A Look Into the Life of Franklin D. Roosevelt

Franklin D. Roosevelt was born in Hyde Park, New York on January 30, 1882. He was the son of James Roosevelt and Sara Delano Roosevelt. In 1905, he married Anna Eleanor Roosevelt (his fifth cousin once removed). Together, they had six children, but only five survived infancy.

In 1921, Franklin D. Roosevelt contracted polio. At first, Roosevelt refused to accept that he was permanently paralyzed. He tried numerous therapies and even bought the Warm Springs resort in Georgia seeking a cure. However, he never regained full use of his legs.

For a time, Roosevelt was resigned to being a victim of polio. He believed his political career was over; however, his wife and Louis Howe, a close friend, encouraged him to continue. Over the next several years, Roosevelt worked to improve his physical and political image. He taught himself to walk short distances in his braces and was careful not to be seen in public using his wheelchair. He wanted to be seen as healthy because of the discrimination against people with disabilities at that time.

Roosevelt went on to become president when he defeated Herbert Hoover in November of 1932. When he took office in March of 1933, there were 13 million unemployed Americans, and hundreds of banks were closed. In his first 100 days in office, Roosevelt created the New Deal.

In 1938, Roosevelt announced the creation of the National Foundation for Infantile Paralysis, better known today as the March of the Dimes Foundation. The March of Dimes used the funds raised in these early efforts to set up new research facilities to find a cure for polio as well as dozens of local hospitals to care for those who had contracted polio.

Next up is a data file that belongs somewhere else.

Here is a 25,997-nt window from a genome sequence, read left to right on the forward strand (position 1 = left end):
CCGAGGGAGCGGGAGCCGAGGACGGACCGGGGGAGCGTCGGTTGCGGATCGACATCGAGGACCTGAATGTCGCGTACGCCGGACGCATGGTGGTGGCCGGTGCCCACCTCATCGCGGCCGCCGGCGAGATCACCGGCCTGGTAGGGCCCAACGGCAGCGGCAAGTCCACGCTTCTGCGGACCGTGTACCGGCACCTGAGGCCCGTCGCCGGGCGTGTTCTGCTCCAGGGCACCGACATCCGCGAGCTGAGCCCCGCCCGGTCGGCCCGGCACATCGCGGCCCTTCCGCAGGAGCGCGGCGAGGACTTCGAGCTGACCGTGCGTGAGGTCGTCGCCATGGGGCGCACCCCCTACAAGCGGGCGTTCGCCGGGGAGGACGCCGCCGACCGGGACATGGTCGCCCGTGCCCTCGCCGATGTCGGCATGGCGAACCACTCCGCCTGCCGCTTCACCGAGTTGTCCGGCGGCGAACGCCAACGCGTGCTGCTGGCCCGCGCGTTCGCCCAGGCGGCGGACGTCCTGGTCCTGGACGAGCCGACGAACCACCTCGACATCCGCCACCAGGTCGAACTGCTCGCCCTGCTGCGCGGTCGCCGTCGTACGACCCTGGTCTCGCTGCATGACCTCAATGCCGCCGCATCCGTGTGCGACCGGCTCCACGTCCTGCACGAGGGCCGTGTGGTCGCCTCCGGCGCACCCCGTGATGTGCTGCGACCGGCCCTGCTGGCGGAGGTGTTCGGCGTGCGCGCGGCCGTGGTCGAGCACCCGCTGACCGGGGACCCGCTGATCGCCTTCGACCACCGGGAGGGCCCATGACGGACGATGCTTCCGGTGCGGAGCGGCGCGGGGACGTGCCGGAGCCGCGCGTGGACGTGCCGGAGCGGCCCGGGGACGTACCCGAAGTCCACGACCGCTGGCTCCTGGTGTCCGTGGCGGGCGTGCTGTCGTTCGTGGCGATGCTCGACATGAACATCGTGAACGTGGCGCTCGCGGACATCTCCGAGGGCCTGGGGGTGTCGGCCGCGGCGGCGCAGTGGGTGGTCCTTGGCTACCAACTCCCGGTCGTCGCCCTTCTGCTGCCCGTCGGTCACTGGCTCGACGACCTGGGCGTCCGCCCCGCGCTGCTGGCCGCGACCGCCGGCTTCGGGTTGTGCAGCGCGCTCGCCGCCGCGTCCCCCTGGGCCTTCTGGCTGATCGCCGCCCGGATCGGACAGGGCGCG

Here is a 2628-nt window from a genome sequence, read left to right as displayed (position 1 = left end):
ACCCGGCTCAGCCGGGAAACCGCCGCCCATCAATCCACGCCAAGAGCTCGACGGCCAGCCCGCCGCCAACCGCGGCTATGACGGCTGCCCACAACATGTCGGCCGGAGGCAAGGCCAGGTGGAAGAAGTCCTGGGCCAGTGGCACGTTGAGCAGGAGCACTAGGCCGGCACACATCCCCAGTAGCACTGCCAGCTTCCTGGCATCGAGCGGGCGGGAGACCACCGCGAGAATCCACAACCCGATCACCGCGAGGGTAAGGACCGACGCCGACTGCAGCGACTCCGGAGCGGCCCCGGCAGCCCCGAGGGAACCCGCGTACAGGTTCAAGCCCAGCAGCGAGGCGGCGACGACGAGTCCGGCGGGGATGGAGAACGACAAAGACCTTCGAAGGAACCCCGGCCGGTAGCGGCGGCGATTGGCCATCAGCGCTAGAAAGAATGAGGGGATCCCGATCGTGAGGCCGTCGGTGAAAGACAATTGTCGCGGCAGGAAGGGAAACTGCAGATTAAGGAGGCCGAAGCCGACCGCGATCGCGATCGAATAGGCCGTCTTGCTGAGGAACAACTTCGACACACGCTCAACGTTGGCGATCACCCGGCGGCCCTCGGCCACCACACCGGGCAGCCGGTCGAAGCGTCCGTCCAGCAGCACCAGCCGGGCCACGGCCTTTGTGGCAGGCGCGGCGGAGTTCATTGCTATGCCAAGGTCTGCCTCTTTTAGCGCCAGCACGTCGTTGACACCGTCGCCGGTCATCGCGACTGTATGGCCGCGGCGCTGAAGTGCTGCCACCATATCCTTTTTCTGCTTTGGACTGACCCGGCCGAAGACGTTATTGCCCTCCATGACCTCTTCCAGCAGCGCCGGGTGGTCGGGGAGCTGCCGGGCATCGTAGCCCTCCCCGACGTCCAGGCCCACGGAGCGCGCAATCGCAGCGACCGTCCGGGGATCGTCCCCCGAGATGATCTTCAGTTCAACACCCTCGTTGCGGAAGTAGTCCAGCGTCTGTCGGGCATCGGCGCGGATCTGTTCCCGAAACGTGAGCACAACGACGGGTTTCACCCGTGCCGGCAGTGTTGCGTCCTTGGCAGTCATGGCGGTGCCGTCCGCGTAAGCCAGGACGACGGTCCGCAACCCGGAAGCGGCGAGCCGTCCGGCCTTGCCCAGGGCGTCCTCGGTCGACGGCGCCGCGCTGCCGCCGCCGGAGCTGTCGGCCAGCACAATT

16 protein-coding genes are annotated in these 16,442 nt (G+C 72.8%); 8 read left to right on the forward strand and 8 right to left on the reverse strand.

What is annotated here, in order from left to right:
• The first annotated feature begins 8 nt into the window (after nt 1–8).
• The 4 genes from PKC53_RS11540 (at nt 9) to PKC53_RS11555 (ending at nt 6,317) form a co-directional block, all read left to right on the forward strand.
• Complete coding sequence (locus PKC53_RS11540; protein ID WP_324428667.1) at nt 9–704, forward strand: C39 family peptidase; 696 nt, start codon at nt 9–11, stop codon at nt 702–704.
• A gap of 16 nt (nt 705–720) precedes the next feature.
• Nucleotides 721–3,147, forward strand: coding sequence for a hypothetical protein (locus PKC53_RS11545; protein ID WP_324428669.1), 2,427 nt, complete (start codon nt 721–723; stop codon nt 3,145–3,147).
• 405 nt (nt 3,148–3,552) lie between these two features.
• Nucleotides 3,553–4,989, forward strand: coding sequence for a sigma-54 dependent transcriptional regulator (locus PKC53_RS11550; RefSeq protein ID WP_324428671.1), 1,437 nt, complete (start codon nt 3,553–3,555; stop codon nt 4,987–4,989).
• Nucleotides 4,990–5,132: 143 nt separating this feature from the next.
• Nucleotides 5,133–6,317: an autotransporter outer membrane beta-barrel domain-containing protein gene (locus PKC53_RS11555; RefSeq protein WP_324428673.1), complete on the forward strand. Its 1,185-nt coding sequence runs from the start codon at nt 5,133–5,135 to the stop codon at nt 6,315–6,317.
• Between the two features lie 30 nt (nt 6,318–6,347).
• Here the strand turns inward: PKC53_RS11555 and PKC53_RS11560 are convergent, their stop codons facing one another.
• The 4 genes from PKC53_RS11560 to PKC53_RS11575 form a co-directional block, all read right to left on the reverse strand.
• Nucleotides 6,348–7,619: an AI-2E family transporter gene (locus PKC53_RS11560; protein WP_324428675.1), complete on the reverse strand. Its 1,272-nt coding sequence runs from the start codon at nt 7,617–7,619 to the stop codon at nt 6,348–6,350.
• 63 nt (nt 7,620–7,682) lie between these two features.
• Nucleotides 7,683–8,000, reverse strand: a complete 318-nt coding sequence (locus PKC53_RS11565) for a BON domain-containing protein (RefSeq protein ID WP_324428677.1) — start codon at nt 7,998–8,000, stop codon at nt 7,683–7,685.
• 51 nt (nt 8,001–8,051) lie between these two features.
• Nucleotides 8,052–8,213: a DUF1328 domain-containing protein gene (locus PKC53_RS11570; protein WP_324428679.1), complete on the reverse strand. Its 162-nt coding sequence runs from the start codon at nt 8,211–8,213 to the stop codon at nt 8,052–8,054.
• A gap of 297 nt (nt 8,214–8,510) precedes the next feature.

Roosevelt went on to serve four terms as President. He is the only president to have served more than two terms. In April of 1945, Roosevelt suffered a massive stroke and passed away. After his death, members of the March of Dimes organization lobbied for a permanent tribute honoring Roosevelt by placing his portrait on the dime. On January 30, 1946, what would have been Roosevelt’s 64th birthday, the U.S. Mint released its first batch of Roosevelt dimes.

The decade following Roosevelt’s death saw many deaths from polio. In 1949, 2,700 Americans died from polio. Jonas Salk, a young doctor whose work was funded by March of Dimes, developed a new vaccine to combat polio. In 1954, over 1.8 million schoolchildren were vaccinated. The last case of polio in the U.S. happened in 1979.

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